Friday, April 13, 2007

STEVE MILLER BAND - Fly Like An Eagle @320

This was Steve's first new album since the 1973 album The Joker put him on the map thanks to that album's title cut becoming a hit. However, after almost eight years of being on the road, Steve burned himself out and he retired and bought a farm in Medford, Oregon and didn't record for almost two years. Then in spring of 1975, whilst writing songs and demoing, Steve got a call from Pink Floyd asking him to open up for them at Knebworth Park in England to 125,000 people. Steve upstaged Pink Floyd (whose set was marred by technical problems that day) and premiered the song Rock 'n Me which he wrote as a showstopper and a hit. With the momentum going from his concert with Pink Floyd, he went in the recording studio with bass player lonnie Turner and drummer Gary Mallaber and recorded 20 plus tracks in 12 days. That could have made a double album but Steve played it safe and put out Fly Like an Eagle and then Book of Dreams a year later. Album begins with winds ala echo-plex and the synthesizer laced Space Intro which was a great intro. Then the echo-plexed winds segue into the album's title cut which was a Top 5 hit in early 1977. The song developed from when it was called In the Ghetto in the early 1970s. The song has a great riff, great vocals and superb synthesizer effects which go throughout the track and the synthesizer echoed ending was superb and the beeps at the end were from the master tape. Next is Wild Mountain Honey which is a nice relaxing number which doesn't change key during the song but doesn't bore one. Next is the rocker Serenade which is a great rocker and had Steve singing all of the harmonies and just rocks. We then have the country-ish Dance Dance Dance which is country to the core and features some great acoustic work from Steve and dobro from John McFee. This track was not on the mid-1980s reissued LP or cassette for some reason but appeared on the original album, cassette(and the 1991 cassette reissue), 8-track and CD(remastered CD version as well). Next is a rockified version of Mercury Blues which is a great rocking version of the blues standard about the car and Steve made the track his own. The album's second half starts with the rocking first single Take The Money And Run which was a Top 10 hit in the Summer of 1976. The song was a story of a man and woman trying to rob some cash and the song was chosen as a single after kids at an elementary school liked what they heard. The #1 hit Rock 'n Me follows and is a great rocker. Next is the remake of the late Sam Cooke's ballad You Send Me. This remake is superb with excellent electric guitar playing and harmonies all from Steve. This track, like Dance Dance Dance, was not on the mid-1980s reissued LP or cassette version for some reason but appeared on the original album, cassette (and the 1991 cassette reissue), 8-track and CD (and remastered CD) versions. The second of two instrumentals Blue Odyssey is next and is called a poor man's Space Intro but with great synthesizer work and the synthesizer used was ironically an ARP Odyssey synthesizer, hence the name. Then the echoplexed induced wind segues into the bluesy Sweet Maree which featured the legendary James Cotton on harmonica and staccato acoustic guitar with limited lyrics from Miller and is a showcase for Cotton's harmonica and Miller's bluesy electric guitar soloing. The album ends with the spacey ballad The Window which has a great synthesizer riff, excellent vocals and ends like the album began with a collage of echoplexed synthesizer and wind effects.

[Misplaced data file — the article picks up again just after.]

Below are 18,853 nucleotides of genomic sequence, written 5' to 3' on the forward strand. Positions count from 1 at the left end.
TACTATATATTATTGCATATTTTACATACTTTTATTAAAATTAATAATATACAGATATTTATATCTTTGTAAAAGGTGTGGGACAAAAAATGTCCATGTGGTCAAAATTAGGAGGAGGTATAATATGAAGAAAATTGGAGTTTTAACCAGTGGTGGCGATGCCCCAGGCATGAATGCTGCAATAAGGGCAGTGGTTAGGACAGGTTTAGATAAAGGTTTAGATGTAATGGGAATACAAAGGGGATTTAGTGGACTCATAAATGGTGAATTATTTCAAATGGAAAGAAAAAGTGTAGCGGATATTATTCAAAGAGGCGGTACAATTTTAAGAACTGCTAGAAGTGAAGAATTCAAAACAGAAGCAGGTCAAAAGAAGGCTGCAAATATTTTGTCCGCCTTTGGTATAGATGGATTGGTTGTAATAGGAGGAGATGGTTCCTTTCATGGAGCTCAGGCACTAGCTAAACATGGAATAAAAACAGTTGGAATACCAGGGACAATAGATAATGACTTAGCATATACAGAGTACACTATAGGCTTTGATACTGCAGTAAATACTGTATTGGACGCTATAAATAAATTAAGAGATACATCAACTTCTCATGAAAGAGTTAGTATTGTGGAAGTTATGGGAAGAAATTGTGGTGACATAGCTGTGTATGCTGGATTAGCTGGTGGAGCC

Fly Like an Eagle went all the way to #3 on the Billboard chart and sold 4.5 million copies, went Platinum right when released. - Terrence Reardon "The Pink Panther of classic rock"

1. Space Intro
2. Fly Like An Eagle
3. Wild Mountain Honey
4. Serenade
5. Dance, Dance, Dance
6. Mercury Blues
7. Take The Money And Run
8. Rock'n Me
9. You Send Me
10. Blue Odyssey
11. Sweet Maree
12. The Window

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Please leave a comment


D. said...

thanks a lot!
it would be great if you'd post some more steve miller or some sweet.

Anonymous said...

Thanks, Miles from Czech Republic.